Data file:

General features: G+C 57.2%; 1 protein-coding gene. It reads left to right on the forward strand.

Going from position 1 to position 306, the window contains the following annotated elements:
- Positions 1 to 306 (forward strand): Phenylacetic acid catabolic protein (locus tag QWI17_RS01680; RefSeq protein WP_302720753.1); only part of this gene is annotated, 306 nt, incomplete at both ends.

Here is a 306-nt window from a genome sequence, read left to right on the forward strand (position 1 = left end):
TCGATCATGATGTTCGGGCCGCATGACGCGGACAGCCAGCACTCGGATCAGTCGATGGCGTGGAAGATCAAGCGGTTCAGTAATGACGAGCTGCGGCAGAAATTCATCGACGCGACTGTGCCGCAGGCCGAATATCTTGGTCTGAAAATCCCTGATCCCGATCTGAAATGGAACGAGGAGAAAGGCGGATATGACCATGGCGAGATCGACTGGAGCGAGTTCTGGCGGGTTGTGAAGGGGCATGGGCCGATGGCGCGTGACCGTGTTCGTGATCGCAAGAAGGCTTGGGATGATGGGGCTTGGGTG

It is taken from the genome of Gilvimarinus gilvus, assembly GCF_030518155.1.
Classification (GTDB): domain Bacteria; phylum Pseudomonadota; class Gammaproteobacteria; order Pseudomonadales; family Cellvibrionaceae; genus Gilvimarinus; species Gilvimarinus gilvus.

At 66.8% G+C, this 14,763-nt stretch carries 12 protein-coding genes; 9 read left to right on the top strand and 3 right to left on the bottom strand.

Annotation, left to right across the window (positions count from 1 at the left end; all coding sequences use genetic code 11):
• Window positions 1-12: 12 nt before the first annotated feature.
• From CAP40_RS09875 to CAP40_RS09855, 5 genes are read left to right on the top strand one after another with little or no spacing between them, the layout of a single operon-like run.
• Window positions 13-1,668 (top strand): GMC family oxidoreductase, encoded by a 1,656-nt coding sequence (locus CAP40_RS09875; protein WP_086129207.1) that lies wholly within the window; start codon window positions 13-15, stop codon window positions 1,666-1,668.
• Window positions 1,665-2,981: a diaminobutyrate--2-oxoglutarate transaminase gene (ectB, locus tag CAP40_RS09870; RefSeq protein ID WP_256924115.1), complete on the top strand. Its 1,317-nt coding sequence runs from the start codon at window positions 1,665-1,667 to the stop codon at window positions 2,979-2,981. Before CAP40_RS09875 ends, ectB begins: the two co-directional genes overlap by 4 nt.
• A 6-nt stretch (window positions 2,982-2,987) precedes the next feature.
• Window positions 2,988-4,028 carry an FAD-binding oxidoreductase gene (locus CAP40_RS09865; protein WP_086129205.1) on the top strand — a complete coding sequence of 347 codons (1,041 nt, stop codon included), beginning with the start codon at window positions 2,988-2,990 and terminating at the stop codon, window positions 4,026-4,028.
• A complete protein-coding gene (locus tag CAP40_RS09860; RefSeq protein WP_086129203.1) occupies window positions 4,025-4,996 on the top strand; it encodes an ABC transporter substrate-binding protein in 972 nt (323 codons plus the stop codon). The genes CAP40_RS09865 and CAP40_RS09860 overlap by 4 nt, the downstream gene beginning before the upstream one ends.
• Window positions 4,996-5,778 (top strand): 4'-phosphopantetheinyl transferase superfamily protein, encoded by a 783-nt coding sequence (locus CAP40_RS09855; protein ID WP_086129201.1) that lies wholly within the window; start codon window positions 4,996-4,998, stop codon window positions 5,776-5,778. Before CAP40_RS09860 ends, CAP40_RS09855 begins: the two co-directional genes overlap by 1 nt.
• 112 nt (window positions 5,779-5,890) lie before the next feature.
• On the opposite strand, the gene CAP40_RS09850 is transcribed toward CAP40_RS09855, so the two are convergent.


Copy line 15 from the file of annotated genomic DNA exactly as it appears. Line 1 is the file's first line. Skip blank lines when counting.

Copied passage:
• Window positions 2,988-4,028 carry an FAD-binding oxidoreductase gene (locus CAP40_RS09865; protein WP_086129205.1) on the top strand — a complete coding sequence of 347 codons (1,041 nt, stop codon included), beginning with the start codon at window positions 2,988-2,990 and terminating at the stop codon, window positions 4,026-4,028.